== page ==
Dear Dr. Bill,
Lately I feel like I'm always yelling "Don't do this!” and “Do that!" I feel like my kids don't listen to me when I ask them to do something like put toys away or help clear the dinner table. Then I lose my patience and end up yelling at them! What can I do to change, and how can I help them to become better listeners?
A lot of parents try to use words and reasons to convince their kids to behave. Then they get frustrated and angry when their child doesn’t listen. Here’s the problem: as I’ve mentioned, before, words and reasons don’t change behavior…consequences change behavior.
Instead of reasoning, pleading, or nagging your kids, try using consequences. A consequence is something good or bad that happens as a result of a particular behavior. Consequences can be both positive and negative.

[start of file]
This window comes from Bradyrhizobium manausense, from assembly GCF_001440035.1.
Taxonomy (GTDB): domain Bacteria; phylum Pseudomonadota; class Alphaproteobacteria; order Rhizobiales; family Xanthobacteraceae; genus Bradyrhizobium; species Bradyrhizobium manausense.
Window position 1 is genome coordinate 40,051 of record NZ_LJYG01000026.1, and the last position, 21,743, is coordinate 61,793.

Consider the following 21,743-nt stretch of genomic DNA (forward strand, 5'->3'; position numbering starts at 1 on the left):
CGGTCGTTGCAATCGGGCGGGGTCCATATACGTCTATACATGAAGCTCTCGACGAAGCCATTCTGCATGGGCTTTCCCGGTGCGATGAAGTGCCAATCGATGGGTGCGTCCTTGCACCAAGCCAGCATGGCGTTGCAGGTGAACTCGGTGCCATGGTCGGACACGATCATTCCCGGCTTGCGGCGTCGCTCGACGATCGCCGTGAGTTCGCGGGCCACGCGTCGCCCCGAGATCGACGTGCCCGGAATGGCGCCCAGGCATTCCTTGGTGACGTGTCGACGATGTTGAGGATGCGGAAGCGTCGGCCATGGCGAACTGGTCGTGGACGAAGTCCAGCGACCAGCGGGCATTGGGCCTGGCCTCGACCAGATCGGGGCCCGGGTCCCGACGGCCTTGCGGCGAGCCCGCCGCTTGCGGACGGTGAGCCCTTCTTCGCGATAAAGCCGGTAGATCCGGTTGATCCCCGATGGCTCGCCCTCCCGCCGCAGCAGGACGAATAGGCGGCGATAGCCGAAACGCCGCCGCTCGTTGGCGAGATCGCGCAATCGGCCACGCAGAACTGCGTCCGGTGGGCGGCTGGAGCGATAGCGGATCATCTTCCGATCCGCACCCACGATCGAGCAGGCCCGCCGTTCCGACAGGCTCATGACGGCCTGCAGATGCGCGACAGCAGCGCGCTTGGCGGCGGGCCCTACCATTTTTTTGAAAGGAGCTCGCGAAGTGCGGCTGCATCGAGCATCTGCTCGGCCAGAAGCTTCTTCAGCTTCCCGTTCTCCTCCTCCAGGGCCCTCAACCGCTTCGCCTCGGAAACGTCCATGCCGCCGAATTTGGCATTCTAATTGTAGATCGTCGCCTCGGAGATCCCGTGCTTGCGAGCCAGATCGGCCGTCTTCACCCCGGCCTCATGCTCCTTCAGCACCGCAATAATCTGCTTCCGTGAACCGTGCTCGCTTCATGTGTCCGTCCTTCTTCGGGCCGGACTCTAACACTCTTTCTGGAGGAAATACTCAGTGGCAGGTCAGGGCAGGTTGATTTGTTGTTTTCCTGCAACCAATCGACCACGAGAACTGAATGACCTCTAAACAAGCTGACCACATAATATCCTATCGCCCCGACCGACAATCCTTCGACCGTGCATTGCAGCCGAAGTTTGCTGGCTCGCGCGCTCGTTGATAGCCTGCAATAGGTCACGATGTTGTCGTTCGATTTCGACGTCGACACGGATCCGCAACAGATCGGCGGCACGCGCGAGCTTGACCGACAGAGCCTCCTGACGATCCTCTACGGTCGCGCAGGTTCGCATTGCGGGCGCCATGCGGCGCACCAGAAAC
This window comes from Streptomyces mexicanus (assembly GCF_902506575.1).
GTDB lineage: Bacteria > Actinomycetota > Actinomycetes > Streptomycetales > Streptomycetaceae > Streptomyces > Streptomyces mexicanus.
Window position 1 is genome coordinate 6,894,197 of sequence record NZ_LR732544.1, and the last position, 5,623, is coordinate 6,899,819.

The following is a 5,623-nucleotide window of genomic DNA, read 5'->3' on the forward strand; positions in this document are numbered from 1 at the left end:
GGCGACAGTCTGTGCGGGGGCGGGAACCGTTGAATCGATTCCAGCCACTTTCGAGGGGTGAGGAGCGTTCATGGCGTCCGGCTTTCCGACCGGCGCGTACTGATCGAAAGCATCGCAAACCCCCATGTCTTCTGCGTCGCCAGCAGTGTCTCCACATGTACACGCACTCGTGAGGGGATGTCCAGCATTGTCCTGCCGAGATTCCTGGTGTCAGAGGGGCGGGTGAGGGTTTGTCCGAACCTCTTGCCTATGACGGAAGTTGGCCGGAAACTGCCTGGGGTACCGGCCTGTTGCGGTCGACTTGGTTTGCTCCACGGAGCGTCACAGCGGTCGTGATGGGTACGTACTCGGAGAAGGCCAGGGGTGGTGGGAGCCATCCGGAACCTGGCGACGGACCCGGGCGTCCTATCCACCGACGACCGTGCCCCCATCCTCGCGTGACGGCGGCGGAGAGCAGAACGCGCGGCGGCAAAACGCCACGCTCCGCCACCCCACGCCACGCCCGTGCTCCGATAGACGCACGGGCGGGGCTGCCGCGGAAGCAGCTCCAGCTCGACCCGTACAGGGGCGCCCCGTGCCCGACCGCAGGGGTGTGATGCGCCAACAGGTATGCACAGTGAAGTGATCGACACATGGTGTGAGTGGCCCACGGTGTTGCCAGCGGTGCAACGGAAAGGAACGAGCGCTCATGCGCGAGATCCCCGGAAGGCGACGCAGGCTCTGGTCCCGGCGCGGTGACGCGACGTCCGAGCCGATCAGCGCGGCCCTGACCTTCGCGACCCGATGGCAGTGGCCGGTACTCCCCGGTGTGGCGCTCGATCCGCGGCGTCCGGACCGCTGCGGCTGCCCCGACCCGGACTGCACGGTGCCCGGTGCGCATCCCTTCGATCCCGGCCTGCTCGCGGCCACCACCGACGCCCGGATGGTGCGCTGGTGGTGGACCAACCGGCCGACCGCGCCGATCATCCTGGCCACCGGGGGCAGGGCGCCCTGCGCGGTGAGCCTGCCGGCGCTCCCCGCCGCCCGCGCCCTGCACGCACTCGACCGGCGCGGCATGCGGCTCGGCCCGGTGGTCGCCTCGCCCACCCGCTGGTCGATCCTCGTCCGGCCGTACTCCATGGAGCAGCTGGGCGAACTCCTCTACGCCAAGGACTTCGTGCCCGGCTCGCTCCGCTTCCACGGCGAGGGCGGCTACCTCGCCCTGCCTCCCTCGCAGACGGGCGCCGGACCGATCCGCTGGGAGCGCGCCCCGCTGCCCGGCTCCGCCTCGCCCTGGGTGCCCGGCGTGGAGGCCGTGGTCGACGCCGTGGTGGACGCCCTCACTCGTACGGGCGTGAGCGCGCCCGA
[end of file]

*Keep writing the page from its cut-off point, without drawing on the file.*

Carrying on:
You use positive consequences when you want to increase a positive behavior, and negative consequences when you want to decrease a negative behavior.
Let’s say your 8-year-old son has trouble getting his homework done after school. First, set a specific goal for him. You might say “Johnny, I need you to finish your math sheets by 5PM. If you do, I’ll let you have an extra half hour of video game time tonight.”
But let’s assume that Johnny doesn’t finish his homework by 5. In fact, let’s say it’s now 7, and he hasn’t even looked at it. A negative consequence--spelled out clearly in advance--might be that Johnny doesn’t get ANY video game time that night.
As you learn to use consequences effectively, you’ll find that your interactions with your children will be much more positive. Your kids will clearly understand what’s expected of them, and you’ll feel more confident as a parent.
Thanks for writing Coleen! I’m Bill Maier for WBCL.